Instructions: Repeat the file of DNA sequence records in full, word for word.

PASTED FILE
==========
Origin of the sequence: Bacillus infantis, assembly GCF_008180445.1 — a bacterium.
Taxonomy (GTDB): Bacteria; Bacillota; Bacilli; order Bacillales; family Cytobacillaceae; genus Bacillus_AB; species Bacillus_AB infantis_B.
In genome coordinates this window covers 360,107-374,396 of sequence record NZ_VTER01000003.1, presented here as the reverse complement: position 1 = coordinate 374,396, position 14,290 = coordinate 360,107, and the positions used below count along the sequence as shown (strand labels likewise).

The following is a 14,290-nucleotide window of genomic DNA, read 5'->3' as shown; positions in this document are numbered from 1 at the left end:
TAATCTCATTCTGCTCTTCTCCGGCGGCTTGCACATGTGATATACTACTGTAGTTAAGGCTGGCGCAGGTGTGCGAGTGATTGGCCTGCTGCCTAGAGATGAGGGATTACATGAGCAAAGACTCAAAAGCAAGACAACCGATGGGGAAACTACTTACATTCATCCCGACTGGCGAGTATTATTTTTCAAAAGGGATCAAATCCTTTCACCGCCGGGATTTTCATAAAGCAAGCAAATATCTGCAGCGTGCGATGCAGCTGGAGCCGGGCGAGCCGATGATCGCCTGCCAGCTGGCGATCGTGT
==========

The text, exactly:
Origin of the sequence: Bacillus infantis, assembly GCF_008180445.1 — a bacterium.
Taxonomy (GTDB): Bacteria; Bacillota; Bacilli; order Bacillales; family Cytobacillaceae; genus Bacillus_AB; species Bacillus_AB infantis_B.
In genome coordinates this window covers 360,107-374,396 of sequence record NZ_VTER01000003.1, presented here as the reverse complement: position 1 = coordinate 374,396, position 14,290 = coordinate 360,107, and the positions used below count along the sequence as shown (strand labels likewise).

The following is a 14,290-nucleotide window of genomic DNA, read 5'->3' as shown; positions in this document are numbered from 1 at the left end:
TAATCTCATTCTGCTCTTCTCCGGCGGCTTGCACATGTGATATACTACTGTAGTTAAGGCTGGCGCAGGTGTGCGAGTGATTGGCCTGCTGCCTAGAGATGAGGGATTACATGAGCAAAGACTCAAAAGCAAGACAACCGATGGGGAAACTACTTACATTCATCCCGACTGGCGAGTATTATTTTTCAAAAGGGATCAAATCCTTTCACCGCCGGGATTTTCATAAAGCAAGCAAATATCTGCAGCGTGCGATGCAGCTGGAGCCGGGCGAGCCGATGATCGCCTGCCAGCTGGCGATCGTGT